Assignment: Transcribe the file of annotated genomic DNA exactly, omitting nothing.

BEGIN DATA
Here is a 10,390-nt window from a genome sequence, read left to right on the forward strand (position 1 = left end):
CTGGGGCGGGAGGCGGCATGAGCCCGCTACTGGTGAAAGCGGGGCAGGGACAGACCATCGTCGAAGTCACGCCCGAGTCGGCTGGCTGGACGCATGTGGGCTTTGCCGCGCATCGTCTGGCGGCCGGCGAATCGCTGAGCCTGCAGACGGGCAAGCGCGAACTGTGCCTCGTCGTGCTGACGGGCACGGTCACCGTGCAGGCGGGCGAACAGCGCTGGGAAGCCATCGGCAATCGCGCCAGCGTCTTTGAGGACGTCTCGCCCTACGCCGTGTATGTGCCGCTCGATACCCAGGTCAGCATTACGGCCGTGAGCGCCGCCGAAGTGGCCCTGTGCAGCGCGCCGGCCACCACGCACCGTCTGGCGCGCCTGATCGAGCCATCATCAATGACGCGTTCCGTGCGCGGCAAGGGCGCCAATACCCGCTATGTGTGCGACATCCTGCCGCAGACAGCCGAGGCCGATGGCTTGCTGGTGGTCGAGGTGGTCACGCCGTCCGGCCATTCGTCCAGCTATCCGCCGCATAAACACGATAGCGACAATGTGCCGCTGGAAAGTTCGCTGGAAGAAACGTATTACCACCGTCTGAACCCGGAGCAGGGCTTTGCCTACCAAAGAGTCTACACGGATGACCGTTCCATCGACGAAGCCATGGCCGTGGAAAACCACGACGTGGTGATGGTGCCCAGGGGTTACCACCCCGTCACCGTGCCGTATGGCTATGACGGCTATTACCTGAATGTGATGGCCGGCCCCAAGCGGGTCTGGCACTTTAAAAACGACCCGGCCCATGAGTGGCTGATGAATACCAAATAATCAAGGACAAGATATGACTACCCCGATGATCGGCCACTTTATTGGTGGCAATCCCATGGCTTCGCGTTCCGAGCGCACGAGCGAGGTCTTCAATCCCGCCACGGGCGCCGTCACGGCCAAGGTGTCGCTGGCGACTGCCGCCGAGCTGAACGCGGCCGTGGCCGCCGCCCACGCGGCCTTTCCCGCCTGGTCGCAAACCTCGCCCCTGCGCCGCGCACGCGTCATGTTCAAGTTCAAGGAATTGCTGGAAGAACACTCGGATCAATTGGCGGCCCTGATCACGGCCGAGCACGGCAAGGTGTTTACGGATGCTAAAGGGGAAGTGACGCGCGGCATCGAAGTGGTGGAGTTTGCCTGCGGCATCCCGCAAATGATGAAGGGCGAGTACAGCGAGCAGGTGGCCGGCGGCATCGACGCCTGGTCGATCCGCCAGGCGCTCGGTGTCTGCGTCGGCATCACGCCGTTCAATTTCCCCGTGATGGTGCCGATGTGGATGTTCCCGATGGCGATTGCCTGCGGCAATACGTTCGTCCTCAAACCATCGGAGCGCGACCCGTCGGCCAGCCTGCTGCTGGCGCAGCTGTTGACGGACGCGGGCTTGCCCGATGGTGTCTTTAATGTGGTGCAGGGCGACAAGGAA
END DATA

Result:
Here is a 10,390-nt window from a genome sequence, read left to right on the forward strand (position 1 = left end):
CTGGGGCGGGAGGCGGCATGAGCCCGCTACTGGTGAAAGCGGGGCAGGGACAGACCATCGTCGAAGTCACGCCCGAGTCGGCTGGCTGGACGCATGTGGGCTTTGCCGCGCATCGTCTGGCGGCCGGCGAATCGCTGAGCCTGCAGACGGGCAAGCGCGAACTGTGCCTCGTCGTGCTGACGGGCACGGTCACCGTGCAGGCGGGCGAACAGCGCTGGGAAGCCATCGGCAATCGCGCCAGCGTCTTTGAGGACGTCTCGCCCTACGCCGTGTATGTGCCGCTCGATACCCAGGTCAGCATTACGGCCGTGAGCGCCGCCGAAGTGGCCCTGTGCAGCGCGCCGGCCACCACGCACCGTCTGGCGCGCCTGATCGAGCCATCATCAATGACGCGTTCCGTGCGCGGCAAGGGCGCCAATACCCGCTATGTGTGCGACATCCTGCCGCAGACAGCCGAGGCCGATGGCTTGCTGGTGGTCGAGGTGGTCACGCCGTCCGGCCATTCGTCCAGCTATCCGCCGCATAAACACGATAGCGACAATGTGCCGCTGGAAAGTTCGCTGGAAGAAACGTATTACCACCGTCTGAACCCGGAGCAGGGCTTTGCCTACCAAAGAGTCTACACGGATGACCGTTCCATCGACGAAGCCATGGCCGTGGAAAACCACGACGTGGTGATGGTGCCCAGGGGTTACCACCCCGTCACCGTGCCGTATGGCTATGACGGCTATTACCTGAATGTGATGGCCGGCCCCAAGCGGGTCTGGCACTTTAAAAACGACCCGGCCCATGAGTGGCTGATGAATACCAAATAATCAAGGACAAGATATGACTACCCCGATGATCGGCCACTTTATTGGTGGCAATCCCATGGCTTCGCGTTCCGAGCGCACGAGCGAGGTCTTCAATCCCGCCACGGGCGCCGTCACGGCCAAGGTGTCGCTGGCGACTGCCGCCGAGCTGAACGCGGCCGTGGCCGCCGCCCACGCGGCCTTTCCCGCCTGGTCGCAAACCTCGCCCCTGCGCCGCGCACGCGTCATGTTCAAGTTCAAGGAATTGCTGGAAGAACACTCGGATCAATTGGCGGCCCTGATCACGGCCGAGCACGGCAAGGTGTTTACGGATGCTAAAGGGGAAGTGACGCGCGGCATCGAAGTGGTGGAGTTTGCCTGCGGCATCCCGCAAATGATGAAGGGCGAGTACAGCGAGCAGGTGGCCGGCGGCATCGACGCCTGGTCGATCCGCCAGGCGCTCGGTGTCTGCGTCGGCATCACGCCGTTCAATTTCCCCGTGATGGTGCCGATGTGGATGTTCCCGATGGCGATTGCCTGCGGCAATACGTTCGTCCTCAAACCATCGGAGCGCGACCCGTCGGCCAGCCTGCTGCTGGCGCAGCTGTTGACGGACGCGGGCTTGCCCGATGGTGTCTTTAATGTGGTGCAGGGCGACAAGGAA